Pulling the Plug on Lecture Capture: Combing Blended, Adaptive, and Active Learning for Student Success
Concurrent Session 4
UCF is redesigning the foundational Business curriculum from a large-scale lecture capture model to a new model of instruction combining blended, adaptive, and active learning. Goals are enhanced student engagement and increased success—at scale.
The College of Business at the University of Central Florida (UCF) is one of the largest at the university with approximately 9,000 students. Each of the college’s undergraduates must pass through a defined core introductory curriculum of subjects such as Accounting and Finance. The current dean inherited an instructional model that uses lecture capture as the means to manage the scale of teaching such a large number of entering students, before they are sorted into majors.
However, he has grown increasingly dissatisfied with what he describes as the phenomenon of the “invisible student.” It’s simply too easy for students to float anonymously through these large foundational courses taught through lecture capture. The dean has a vision of engagement for the college’s students and desires to challenge them.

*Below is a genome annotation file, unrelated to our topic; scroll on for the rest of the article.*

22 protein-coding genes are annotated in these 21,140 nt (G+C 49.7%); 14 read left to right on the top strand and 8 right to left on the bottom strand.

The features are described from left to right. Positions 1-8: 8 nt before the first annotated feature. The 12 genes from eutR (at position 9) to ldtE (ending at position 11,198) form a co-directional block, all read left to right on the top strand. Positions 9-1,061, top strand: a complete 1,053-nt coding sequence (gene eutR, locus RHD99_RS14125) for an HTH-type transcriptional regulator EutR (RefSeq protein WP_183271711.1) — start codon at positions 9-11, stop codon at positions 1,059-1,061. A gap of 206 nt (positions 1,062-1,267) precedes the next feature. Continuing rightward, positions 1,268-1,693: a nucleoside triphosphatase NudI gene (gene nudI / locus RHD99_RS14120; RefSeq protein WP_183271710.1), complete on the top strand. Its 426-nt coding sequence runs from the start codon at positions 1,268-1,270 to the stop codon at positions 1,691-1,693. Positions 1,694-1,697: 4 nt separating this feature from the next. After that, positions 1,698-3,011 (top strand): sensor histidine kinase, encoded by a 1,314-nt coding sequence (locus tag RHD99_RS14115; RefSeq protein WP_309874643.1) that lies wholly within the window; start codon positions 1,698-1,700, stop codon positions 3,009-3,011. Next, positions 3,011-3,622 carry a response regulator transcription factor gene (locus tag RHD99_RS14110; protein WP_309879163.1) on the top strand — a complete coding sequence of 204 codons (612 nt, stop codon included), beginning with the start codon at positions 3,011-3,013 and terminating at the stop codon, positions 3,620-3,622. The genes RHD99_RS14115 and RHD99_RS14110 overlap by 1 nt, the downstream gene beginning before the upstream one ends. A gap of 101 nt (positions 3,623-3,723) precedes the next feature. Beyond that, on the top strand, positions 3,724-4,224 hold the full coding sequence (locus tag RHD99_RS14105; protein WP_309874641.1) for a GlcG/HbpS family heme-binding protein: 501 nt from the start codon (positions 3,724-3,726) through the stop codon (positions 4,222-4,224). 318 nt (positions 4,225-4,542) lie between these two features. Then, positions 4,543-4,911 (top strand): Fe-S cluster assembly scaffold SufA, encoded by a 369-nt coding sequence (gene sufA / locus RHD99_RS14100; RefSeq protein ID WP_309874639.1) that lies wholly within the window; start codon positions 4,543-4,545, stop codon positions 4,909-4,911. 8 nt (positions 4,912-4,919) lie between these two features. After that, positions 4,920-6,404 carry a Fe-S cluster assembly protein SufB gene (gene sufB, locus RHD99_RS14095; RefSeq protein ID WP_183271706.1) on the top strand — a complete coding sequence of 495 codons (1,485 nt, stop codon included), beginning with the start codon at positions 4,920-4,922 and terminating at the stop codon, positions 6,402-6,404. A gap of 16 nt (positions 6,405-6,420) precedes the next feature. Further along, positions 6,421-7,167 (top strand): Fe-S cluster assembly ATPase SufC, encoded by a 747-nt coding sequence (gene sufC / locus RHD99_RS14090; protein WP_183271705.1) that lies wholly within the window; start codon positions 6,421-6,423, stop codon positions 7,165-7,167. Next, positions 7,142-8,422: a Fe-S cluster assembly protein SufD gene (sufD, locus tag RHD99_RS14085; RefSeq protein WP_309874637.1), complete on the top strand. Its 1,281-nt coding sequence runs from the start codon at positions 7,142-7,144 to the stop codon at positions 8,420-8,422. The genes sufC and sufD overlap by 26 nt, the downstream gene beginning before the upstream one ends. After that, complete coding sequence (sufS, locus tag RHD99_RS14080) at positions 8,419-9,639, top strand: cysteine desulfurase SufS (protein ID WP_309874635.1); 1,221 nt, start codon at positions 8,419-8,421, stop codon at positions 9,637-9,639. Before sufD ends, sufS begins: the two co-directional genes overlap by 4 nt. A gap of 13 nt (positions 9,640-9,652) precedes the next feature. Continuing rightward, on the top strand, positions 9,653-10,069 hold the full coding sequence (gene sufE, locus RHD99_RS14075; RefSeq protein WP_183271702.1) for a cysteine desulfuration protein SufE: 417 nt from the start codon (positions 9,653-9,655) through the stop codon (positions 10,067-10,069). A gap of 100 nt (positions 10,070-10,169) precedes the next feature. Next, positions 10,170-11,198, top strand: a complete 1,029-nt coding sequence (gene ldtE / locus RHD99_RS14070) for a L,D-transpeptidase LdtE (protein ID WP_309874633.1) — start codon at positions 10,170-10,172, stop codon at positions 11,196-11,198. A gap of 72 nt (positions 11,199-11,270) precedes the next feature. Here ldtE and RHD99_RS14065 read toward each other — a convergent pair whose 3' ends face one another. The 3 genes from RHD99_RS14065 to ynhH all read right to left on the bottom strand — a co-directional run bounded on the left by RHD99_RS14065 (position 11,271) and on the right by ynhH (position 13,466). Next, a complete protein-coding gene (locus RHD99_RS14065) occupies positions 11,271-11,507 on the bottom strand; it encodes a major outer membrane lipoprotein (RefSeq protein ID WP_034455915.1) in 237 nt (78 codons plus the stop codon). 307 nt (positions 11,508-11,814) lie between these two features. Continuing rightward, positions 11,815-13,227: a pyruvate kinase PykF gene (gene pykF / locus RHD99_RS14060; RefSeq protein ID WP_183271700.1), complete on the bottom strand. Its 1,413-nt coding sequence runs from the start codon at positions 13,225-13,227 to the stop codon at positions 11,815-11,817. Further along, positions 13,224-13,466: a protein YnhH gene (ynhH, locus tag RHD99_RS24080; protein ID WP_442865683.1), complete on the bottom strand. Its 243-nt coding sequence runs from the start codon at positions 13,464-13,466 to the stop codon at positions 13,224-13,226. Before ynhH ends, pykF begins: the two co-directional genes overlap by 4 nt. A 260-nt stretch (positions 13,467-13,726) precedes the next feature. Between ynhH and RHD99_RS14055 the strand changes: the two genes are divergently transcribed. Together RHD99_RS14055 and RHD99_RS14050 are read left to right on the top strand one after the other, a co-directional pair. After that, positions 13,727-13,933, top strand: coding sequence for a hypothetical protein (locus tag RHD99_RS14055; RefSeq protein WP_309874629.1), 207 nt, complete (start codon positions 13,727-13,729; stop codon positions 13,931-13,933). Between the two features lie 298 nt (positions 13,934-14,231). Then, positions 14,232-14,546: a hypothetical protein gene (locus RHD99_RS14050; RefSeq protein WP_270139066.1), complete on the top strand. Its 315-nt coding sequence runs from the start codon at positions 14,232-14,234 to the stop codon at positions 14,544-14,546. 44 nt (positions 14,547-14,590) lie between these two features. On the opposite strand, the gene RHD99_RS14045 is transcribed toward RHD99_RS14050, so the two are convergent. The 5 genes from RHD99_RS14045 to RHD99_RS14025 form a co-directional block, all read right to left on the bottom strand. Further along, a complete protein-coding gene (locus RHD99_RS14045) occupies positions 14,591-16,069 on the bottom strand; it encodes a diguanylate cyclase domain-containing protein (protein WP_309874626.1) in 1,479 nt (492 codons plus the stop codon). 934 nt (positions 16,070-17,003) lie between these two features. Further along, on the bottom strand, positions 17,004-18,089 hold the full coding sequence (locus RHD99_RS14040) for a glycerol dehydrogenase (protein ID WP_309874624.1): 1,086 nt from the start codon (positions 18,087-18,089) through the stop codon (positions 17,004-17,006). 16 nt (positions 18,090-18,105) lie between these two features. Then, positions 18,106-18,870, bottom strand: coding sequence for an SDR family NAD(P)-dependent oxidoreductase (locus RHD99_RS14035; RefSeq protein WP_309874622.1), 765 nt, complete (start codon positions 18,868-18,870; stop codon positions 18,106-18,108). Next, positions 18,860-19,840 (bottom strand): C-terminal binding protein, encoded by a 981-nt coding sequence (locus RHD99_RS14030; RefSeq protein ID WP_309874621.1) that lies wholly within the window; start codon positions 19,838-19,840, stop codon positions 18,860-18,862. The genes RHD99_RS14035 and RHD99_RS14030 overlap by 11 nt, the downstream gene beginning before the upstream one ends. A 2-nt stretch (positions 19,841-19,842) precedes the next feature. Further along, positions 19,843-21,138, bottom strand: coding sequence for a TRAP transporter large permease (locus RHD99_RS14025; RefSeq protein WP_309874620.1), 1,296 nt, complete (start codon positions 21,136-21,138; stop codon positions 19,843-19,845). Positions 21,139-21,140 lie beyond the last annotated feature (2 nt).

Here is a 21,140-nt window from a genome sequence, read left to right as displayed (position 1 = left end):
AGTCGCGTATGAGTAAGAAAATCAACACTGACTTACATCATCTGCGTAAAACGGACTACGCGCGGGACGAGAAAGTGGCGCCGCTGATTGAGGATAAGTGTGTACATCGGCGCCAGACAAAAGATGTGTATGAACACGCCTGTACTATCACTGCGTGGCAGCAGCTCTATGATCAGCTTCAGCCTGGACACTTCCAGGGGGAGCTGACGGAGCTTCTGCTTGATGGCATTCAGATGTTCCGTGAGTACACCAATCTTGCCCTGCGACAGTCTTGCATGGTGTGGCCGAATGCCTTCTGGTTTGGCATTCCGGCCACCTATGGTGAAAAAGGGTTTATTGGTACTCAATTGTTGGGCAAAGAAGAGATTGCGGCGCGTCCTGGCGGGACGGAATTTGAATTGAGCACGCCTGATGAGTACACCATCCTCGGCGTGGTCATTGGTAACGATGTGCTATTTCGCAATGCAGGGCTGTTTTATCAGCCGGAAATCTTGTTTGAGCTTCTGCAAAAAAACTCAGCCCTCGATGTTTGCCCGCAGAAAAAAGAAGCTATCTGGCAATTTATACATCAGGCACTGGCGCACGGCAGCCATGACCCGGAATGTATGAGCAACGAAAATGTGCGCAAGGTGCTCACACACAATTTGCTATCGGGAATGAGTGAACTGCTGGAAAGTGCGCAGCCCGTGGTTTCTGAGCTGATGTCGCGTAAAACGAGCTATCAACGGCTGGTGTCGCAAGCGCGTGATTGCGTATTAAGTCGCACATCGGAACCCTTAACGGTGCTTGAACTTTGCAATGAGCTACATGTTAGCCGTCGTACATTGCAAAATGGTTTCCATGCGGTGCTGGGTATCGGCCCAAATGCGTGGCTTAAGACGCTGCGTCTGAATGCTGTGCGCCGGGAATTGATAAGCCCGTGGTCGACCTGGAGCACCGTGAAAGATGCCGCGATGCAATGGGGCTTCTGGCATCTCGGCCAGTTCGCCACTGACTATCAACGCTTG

The Division of Digital Learning has partnered with the college to redesign more than 15 foundational courses, eliminating lecture capture in favor a brand new modality that combines blended learning, adaptive online learning, and technology-enhanced classroom-based active learning. At the institutional level, this new modality has been labeled RA: Reduced Seat Team Active Learning. The college has “private labeled” the institutional modality definition for their own students, calling these courses REAL: Relevant Engaged Active Learning.
The premise behind the design is that we will sub-divide each very large lecture capture course (1,000 or more enrollments) into six smaller cohorts. Each cohort will meet on a regular basis for a total of five times throughout the semester. When students do meet, it will no longer be in a lecture format but in an active learning format where students are grouped together and collaborate on applied case studies, problems, and other activities. In the intervening weeks when not meeting face-to-face, students are completing structured online activities and in many cases are working through custom-developed adaptive courseware.
Upon clonclusion of the session, participants will be able to:
1. Explain how blended, active, and adaptive learning can be combined to enhance student success
2. Identify the leadership activities necessary to implement such a large academic transformation
3. Explain the support resources including personnel, time, and funding required